Fluit is a very generic term, which can mean any kind of flute or whistle. Dwarsfluit is a specific type of flute. According to wikipedia it's called dwarsfluit (lit. cross flute) because the air flows over the embouchure hole at a 90 degree angle (you don't blow air in the instrument).
A. Yes there is more than one type of flute (western concert flute only being one)
B. Transverse flute is a side blown flute (transverse things going across the shortest axis of something, like a transverse mounted car engine in a front wheel drive car (with a few exceptions like the early Renault 5))
The other types of flute include various sizes i.e.: fife pipe up to hyperbass, end blown flutes (which are mostly non European) and the dreaded pan pipes (technically a cross blown flute)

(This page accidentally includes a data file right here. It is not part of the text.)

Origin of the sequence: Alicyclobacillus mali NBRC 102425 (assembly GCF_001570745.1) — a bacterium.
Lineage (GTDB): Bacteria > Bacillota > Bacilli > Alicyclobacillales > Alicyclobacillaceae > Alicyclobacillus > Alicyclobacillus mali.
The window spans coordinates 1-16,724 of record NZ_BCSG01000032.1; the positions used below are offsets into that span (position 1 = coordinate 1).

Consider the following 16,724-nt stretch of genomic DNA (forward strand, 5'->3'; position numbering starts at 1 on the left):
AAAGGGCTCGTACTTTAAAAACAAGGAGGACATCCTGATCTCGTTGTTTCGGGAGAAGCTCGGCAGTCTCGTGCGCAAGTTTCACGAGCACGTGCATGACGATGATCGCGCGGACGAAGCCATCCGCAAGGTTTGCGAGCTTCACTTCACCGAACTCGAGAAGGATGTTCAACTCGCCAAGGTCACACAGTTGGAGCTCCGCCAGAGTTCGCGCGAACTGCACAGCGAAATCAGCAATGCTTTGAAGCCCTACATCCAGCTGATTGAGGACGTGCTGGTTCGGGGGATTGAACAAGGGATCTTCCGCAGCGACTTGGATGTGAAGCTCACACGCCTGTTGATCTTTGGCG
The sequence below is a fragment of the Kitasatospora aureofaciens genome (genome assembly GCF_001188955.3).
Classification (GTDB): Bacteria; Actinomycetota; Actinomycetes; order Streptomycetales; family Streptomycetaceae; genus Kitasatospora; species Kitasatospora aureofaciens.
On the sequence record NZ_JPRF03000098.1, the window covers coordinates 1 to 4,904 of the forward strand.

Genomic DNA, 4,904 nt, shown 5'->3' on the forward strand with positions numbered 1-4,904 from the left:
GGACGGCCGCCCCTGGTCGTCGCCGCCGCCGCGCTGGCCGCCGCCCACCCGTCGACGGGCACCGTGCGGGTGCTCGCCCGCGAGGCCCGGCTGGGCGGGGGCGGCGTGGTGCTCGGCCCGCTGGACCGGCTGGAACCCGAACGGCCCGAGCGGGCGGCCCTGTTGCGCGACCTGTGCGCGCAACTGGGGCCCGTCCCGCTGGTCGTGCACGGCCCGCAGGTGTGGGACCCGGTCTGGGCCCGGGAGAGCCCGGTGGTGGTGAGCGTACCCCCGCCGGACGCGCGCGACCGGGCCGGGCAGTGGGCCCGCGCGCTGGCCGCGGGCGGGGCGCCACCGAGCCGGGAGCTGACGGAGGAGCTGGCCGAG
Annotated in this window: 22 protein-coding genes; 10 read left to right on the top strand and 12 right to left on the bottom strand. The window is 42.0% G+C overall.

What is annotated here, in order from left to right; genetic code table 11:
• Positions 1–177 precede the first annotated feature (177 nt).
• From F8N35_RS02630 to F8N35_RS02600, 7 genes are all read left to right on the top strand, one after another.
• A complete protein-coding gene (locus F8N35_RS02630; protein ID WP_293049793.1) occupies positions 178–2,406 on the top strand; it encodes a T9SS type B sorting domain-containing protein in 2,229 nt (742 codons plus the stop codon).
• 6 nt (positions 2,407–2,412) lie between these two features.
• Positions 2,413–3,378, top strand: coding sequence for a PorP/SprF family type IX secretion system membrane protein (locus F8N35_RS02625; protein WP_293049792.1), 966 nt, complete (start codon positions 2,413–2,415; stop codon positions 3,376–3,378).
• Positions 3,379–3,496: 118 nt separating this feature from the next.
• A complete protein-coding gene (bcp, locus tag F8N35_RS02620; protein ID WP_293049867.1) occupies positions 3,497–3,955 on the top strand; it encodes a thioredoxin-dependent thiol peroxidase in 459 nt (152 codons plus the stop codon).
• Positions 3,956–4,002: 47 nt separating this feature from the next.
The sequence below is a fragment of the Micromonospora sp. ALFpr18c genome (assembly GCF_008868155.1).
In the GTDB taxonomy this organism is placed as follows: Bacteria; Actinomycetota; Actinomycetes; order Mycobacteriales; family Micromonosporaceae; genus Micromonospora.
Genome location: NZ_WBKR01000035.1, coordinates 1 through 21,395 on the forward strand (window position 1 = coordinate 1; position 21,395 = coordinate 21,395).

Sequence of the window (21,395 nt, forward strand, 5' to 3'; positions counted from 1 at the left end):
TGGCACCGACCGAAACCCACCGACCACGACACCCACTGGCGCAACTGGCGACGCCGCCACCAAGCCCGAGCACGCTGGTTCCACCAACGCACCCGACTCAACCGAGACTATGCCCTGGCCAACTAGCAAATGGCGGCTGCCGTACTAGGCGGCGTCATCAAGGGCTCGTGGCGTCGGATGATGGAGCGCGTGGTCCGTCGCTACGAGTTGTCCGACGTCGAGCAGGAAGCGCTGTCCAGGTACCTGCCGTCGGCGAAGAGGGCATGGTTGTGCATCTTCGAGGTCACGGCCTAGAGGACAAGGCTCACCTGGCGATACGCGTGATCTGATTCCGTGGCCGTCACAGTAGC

The use of fluit and flute don't seem to line up across the two languages; a little research I have just done indicates that the translation is correct for how the word flute is generally used in English:
In all cases my reference has been from https://nl.wikipedia.org/wiki/Fluit where I have visited the individual pages, then clicked for an English language version. Essentially, some instruments counted under the broad term fluit are not in general use counted under the term flute.
It might have something to do with avoiding confusion with a whistle; which is also a fluit. I'm not entirely sure, but I think fluit in Dutch entails more subjects than the English flute. Honestly, I don't love this translation though. It's very confusing indeed, I would've said fluit too.
I've played flute for a long time. In US English, we typically just say flute when referring to this flute. But, there are many kinds so, i see why they make the distinction. There are pan flutes and even older styles of flutes. The term they're using refers to a particular style.